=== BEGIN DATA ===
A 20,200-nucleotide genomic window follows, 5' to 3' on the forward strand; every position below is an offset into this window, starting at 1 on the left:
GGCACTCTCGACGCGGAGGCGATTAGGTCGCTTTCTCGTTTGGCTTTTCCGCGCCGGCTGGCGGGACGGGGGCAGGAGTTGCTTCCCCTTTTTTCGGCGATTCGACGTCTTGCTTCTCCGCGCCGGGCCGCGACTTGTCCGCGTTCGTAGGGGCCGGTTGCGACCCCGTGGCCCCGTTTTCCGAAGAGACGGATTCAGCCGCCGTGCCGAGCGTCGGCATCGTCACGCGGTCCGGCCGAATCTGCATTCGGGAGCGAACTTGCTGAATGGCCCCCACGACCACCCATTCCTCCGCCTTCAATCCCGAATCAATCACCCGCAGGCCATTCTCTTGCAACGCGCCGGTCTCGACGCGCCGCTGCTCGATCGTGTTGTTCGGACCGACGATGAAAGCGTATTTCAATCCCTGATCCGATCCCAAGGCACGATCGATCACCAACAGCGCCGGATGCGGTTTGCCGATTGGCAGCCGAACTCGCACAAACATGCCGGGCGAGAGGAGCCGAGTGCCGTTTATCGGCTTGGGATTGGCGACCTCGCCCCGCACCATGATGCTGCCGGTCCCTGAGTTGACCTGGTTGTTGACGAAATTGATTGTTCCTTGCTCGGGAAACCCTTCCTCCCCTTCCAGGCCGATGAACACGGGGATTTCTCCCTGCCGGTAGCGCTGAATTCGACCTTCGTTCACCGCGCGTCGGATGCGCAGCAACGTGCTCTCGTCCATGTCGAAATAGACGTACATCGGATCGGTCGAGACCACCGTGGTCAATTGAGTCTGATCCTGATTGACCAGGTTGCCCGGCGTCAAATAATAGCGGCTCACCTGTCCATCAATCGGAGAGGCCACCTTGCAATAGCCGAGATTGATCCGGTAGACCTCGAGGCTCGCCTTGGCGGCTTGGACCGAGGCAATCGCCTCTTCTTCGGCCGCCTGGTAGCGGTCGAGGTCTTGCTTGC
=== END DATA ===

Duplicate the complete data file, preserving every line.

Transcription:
A 20,200-nucleotide genomic window follows, 5' to 3' on the forward strand; every position below is an offset into this window, starting at 1 on the left:
GGCACTCTCGACGCGGAGGCGATTAGGTCGCTTTCTCGTTTGGCTTTTCCGCGCCGGCTGGCGGGACGGGGGCAGGAGTTGCTTCCCCTTTTTTCGGCGATTCGACGTCTTGCTTCTCCGCGCCGGGCCGCGACTTGTCCGCGTTCGTAGGGGCCGGTTGCGACCCCGTGGCCCCGTTTTCCGAAGAGACGGATTCAGCCGCCGTGCCGAGCGTCGGCATCGTCACGCGGTCCGGCCGAATCTGCATTCGGGAGCGAACTTGCTGAATGGCCCCCACGACCACCCATTCCTCCGCCTTCAATCCCGAATCAATCACCCGCAGGCCATTCTCTTGCAACGCGCCGGTCTCGACGCGCCGCTGCTCGATCGTGTTGTTCGGACCGACGATGAAAGCGTATTTCAATCCCTGATCCGATCCCAAGGCACGATCGATCACCAACAGCGCCGGATGCGGTTTGCCGATTGGCAGCCGAACTCGCACAAACATGCCGGGCGAGAGGAGCCGAGTGCCGTTTATCGGCTTGGGATTGGCGACCTCGCCCCGCACCATGATGCTGCCGGTCCCTGAGTTGACCTGGTTGTTGACGAAATTGATTGTTCCTTGCTCGGGAAACCCTTCCTCCCCTTCCAGGCCGATGAACACGGGGATTTCTCCCTGCCGGTAGCGCTGAATTCGACCTTCGTTCACCGCGCGTCGGATGCGCAGCAACGTGCTCTCGTCCATGTCGAAATAGACGTACATCGGATCGGTCGAGACCACCGTGGTCAATTGAGTCTGATCCTGATTGACCAGGTTGCCCGGCGTCAAATAATAGCGGCTCACCTGTCCATCAATCGGAGAGGCCACCTTGCAATAGCCGAGATTGATCCGGTAGACCTCGAGGCTCGCCTTGGCGGCTTGGACCGAGGCAATCGCCTCTTCTTCGGCCGCCTGGTAGCGGTCGAGGTCTTGCTTGC